It should come as little surprise that many of us who own multiple Android devices trust Google to tend to much of our music streaming needs. Even if you don't subscribe to All Access, Google Music offers one of the easiest ways to access your personal collection across multiple devices, including smartphones, tablets, and PCs. But what about your TV? Your Xbox 360? If you want to stream music from Google on devices that aren't officially supported, Cast To UPnP/DLNA For GMusic, from the developer of BubbleUPnP, has you covered. Read More
So, there's this extremely minor Google Music update floating around in the "rollout" ether that will take you from 5.1.1107K to 5.1.1109K. I poked around in it and found a few boring changes related to Chromecasting, but the "new feature" that some people will really notice is the removal of the SD card hack we told you about last month.
That's right, update to 1109; lose a feature. They basically killed the little activities shortcut that allowed you to set the option, and removed the SD card preference from the settings storage. Read More
Google jumped the gun just a little bit and shipped tomorrow's version of Google Music today, which means we've got about 12 hours to spoil even more of the surprises Google has in store for us at their "Breakfast with Sundar Pichai" event. Let's get to it.
Music ships with all sorts of support for something called "Chromecast." It's basically Google's version of Airplay. Check this out:
<string name="error_start_session_failed">Unable to start a session with the Chromecast device.</string>
After a long period of neglect, Google recently started sprucing up its music app. It's getting to be quite a respectable experience with a snazzy card-based UI and Google Play All Access built-in. The new update still makes some long overdue improvements, but that's how we feel every time.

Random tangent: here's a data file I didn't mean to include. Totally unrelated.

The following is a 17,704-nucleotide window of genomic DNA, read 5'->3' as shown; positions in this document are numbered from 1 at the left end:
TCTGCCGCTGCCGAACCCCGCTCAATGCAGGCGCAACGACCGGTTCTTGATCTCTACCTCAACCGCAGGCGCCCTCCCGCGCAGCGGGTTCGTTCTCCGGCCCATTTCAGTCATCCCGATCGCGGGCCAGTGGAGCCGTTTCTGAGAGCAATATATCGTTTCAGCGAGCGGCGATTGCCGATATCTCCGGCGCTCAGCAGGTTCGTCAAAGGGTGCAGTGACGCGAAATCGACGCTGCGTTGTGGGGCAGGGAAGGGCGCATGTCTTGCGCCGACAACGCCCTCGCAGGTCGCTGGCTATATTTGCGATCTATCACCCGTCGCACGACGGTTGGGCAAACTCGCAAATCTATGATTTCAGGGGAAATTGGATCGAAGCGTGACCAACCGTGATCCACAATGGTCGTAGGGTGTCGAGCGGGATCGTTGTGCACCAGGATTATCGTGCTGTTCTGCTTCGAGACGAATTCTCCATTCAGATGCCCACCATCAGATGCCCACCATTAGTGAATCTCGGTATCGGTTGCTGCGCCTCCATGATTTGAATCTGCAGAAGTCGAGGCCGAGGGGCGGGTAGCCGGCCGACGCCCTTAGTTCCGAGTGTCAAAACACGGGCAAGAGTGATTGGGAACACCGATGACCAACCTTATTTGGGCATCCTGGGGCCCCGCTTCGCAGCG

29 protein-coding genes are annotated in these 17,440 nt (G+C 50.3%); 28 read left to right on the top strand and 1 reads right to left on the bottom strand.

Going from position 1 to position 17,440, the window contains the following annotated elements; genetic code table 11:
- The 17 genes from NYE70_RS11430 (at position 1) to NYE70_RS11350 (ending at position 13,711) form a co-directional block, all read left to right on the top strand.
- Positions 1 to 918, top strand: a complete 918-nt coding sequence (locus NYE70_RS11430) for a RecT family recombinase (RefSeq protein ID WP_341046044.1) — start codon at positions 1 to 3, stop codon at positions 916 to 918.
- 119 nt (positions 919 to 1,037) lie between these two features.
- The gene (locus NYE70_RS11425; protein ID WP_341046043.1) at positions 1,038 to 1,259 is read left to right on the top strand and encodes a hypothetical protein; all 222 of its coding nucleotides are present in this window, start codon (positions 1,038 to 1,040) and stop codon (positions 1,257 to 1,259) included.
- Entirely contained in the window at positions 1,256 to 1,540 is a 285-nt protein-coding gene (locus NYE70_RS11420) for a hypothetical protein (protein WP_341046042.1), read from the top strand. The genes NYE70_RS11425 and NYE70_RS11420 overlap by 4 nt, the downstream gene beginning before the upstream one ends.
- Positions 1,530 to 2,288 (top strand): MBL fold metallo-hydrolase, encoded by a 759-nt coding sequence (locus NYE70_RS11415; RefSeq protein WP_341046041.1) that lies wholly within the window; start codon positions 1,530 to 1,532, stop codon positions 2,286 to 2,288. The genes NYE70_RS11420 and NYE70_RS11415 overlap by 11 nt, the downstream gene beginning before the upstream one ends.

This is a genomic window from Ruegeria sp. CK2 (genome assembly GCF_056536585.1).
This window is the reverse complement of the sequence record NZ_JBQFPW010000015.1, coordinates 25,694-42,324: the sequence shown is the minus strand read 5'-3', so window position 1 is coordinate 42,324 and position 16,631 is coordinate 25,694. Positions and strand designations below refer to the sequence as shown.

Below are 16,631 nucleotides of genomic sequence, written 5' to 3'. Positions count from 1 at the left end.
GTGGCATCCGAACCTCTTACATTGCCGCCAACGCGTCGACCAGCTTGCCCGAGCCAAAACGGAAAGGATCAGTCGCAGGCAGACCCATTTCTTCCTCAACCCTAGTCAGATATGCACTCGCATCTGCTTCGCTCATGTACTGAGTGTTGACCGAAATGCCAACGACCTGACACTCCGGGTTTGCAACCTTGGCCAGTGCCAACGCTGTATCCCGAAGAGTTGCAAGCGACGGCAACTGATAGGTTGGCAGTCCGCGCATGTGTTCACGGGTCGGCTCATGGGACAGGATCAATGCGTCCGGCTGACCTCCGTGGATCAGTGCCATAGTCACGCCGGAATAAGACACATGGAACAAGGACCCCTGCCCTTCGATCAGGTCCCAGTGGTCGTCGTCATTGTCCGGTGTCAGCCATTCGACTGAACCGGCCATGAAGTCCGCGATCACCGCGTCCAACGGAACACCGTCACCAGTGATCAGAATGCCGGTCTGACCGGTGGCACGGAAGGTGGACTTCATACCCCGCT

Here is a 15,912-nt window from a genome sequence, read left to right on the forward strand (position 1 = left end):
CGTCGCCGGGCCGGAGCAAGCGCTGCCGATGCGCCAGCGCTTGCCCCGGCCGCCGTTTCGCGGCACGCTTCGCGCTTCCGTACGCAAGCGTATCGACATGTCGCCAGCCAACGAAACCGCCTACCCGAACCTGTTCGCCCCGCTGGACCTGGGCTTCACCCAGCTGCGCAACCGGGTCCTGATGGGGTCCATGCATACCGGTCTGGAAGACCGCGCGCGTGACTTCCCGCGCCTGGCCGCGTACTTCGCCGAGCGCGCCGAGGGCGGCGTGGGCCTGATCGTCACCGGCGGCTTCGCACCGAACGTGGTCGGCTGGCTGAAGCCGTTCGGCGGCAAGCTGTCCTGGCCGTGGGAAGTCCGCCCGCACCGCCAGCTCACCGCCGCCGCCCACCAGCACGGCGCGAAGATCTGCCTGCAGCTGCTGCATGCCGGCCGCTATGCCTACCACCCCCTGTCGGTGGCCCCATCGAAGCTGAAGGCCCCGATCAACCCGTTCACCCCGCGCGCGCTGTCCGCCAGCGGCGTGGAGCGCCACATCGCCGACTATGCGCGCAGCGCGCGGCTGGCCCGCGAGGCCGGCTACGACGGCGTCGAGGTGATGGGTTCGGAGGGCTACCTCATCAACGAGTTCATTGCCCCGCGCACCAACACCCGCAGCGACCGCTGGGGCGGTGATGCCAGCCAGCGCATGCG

Google Music has probably lured a few Spotify users away with its tight Android integration and low introductory price. But what about all those meticulously constructed Spotify playlists? There is no official way to bring them along for the ride, but a developer has worked out a quick and dirty way to make it happen.
Portify is a neat little tool that logs into both Spotify and Google Music, and manages to move your playlists over. Read More
On the eve of I/O, Google managed to finalize deals with Universal Music Group and Sony Music Entertainment to bring a music subscription service to both YouTube and Google Play, according to a report by The Verge that is now being corroborated by The Wall Street Journal. If everything goes smoothly, a preview or launch of the new service tomorrow isn't out of the question. The Journal similarly says the streaming solution could launch "as soon as this week." Read More
From time to time, we like to dive into the murky depths of the Play Store and see what cool root-only apps we can dredge up. If you went to the trouble of rooting your phone, you'll want the best root apps to take advantage of all that freedom. That's just what we have here, the best root apps carefully chosen as must-have additions to your arsenal.
Read on for eight more killer root apps that change the flow of time, liberate your music, test your network, and more. Read More
There's no denying the value in Google Music – it lets you store all of your tunes in the cloud and take them everywhere you go without using up precious free space on your device. The problem is, however, that you have to use Google's proprietary player to stream the music. If you prefer something like PowerAMP, Winamp, or one of the many other media players in the Play Store, you're simply out of luck. Read More
Well, this is exciting. We knew it was only a matter of time before El Goog decided to get into the music streaming biz, and according to the Wall Street Journal, the company is currently in talks with several record labels to fire up a Spotify-esque service.
If true, the service is said to become part of Google Music, which only makes sense. Currently, Music allows users upload their own music libraries and stream them from any web browser or Android device, and the addition of a streaming service would likely give users access to unlimited music outside of that collection for a monthly fee. Read More
While Google's fledgling music service is pretty good, it's still far from perfect. Most GMusic users could probably jot down a laundry list of issues with both the app and service at a moment's notice; however, Google's slowly-but-surely doing its part to correct some of those problems. Let's take today's Play Music app update for example.
* Instant mixes continue playing beyond 25 songs.
* Added ability to shuffle an album, artist or playlist.